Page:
The unemployment rate continues to tick down, close to what many economists consider the level of full employment. That's a testament to both the relative strength of the economy and business' willingness to hire.
For sure, the recovery from the financial crisis was sometimes – and, in some cases, continues to be – frustratingly slow, but the U.S. labor market is undoubtedly healthy, and post crisis it's never been easier for qualified workers to find a job.
Nevertheless, layoffs, as we all know, are a fact of life. Countless newspapers, for instance, have been forced to slash jobs in recent years, as have firms in a host of other declining industries. Even prosperous companies such as Microsoft have announced layoffs this year. When cutbacks occur, typically it's the most senior employees who feel the brunt of it, since they tend to make more money than their younger colleagues, which provides companies the best opportunity to save.
When clients are confronted with a job loss, they often look to their 401(k)s and IRAs to obtain additional income to cover their expenses. Many have saved a substantial amount but early withdrawals come with taxes and penalties. Often, a client's best option depends on their age rather than their account value.
At 59 and a half, a client can take penalty-free withdrawals from their retirement savings. However, a withdrawal from an IRA or 401(k) before that age may be subject to an additional 10% penalty – one of the last things an unemployed worker needs. There are some solutions.
For those under 59 and a half, help can be found in the so-called "Age 55 Rule," a little-known IRS exception. In fact, many advisers and even some tax specialists are unaware of it. The Age 55 Rule allows individuals who separate from their company at age 55 or older to take penalty-free withdrawals from their 401(k). That's the kicker: the rule doesn't apply if the plan participant rolls over their 401(k) into an IRA.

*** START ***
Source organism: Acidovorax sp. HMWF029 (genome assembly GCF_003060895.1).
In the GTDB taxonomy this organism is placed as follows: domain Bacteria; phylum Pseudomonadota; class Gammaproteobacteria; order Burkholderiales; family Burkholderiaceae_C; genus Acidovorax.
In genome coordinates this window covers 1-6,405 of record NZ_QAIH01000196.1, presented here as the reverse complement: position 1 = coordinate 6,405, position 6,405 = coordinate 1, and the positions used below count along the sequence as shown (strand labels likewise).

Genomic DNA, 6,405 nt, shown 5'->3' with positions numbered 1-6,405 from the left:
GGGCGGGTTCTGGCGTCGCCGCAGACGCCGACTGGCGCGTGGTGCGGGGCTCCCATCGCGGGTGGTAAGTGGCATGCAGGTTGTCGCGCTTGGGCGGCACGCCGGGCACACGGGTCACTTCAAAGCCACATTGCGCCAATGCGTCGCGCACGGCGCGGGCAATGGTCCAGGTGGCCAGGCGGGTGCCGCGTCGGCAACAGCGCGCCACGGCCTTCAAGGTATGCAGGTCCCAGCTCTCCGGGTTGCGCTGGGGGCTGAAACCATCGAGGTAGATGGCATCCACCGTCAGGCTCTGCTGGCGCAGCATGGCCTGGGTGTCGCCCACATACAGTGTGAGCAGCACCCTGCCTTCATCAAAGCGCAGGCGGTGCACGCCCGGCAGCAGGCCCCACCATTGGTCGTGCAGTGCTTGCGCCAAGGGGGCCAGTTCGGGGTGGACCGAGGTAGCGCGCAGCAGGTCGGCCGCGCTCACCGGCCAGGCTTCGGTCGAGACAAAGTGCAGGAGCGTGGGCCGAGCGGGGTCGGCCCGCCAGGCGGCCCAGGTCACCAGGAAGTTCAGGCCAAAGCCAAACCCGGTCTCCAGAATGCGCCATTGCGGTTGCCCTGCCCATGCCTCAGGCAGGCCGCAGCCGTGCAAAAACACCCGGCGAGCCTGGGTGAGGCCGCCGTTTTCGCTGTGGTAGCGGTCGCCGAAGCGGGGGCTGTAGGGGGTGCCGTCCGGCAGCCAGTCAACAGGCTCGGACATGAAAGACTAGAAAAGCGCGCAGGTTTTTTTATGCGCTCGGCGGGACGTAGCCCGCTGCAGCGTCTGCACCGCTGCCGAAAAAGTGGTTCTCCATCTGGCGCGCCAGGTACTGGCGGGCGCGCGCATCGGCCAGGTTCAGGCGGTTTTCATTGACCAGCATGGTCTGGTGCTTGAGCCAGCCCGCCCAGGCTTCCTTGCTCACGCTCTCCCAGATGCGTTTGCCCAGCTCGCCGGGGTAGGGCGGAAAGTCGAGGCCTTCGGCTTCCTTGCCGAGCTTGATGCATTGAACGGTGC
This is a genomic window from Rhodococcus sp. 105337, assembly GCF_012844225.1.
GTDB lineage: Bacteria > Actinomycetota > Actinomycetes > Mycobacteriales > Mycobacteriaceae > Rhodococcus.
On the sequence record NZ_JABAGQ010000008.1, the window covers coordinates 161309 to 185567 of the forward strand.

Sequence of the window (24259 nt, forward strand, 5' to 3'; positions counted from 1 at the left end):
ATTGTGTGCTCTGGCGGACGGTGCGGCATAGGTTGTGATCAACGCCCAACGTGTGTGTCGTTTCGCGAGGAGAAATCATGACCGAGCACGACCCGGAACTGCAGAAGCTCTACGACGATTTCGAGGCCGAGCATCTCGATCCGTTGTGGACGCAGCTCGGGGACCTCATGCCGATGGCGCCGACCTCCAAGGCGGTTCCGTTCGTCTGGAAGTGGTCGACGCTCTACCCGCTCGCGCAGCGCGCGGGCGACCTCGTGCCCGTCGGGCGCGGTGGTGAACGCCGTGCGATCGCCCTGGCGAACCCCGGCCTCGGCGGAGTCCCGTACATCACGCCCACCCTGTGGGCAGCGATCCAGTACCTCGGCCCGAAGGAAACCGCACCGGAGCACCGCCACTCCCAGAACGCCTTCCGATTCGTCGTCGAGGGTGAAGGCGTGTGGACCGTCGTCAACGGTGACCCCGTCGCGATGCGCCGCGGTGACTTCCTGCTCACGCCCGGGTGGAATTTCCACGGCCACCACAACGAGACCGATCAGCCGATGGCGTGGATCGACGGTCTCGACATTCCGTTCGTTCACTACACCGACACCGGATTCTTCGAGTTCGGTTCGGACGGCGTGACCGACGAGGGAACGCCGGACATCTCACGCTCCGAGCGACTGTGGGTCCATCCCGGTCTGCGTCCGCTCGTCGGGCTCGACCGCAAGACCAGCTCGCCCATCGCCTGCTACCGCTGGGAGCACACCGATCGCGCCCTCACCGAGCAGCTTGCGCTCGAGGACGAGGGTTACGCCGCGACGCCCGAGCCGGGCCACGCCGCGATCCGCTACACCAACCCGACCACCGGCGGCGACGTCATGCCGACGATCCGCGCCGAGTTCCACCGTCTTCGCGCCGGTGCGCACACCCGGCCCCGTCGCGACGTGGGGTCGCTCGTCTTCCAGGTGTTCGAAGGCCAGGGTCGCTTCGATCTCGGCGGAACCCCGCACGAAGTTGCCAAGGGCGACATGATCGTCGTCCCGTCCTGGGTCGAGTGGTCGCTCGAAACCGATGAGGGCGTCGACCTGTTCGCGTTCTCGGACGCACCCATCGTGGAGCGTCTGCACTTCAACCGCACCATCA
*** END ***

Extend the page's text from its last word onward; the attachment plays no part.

The Age 55 Rule offers employees a flexible way to cover their income needs. Under the rule, a former employee or retiree can withdraw as much or a little as they want. Notably, how an employee separates from the company doesn't matter. The rule applies whether an employee was laid off, resigned or fired. These penalty-free distributions can help a client transition to a new job or bridge the gap until they reach 59 and a half.
It's important to be well-versed in the Age 55 Rule, particularly in light of the DOL's newly introduced "best interest" standard. In many circumstances, a client may save thousands of dollars in unnecessary penalties by keeping some or all of their retirement savings in their employer's 401(k).
For advisers, this is the right thing to do – even though it likely means missing out on some opportunities to capture rollover assets. Advising clients on the benefits of this IRS exception adds significant value by providing a helpful safety net and income strategy when clients need it most.
Gina Bolvin is President of Bolvin Wealth Management Group. William Bernarduci, J.D., is a wealth adviser there.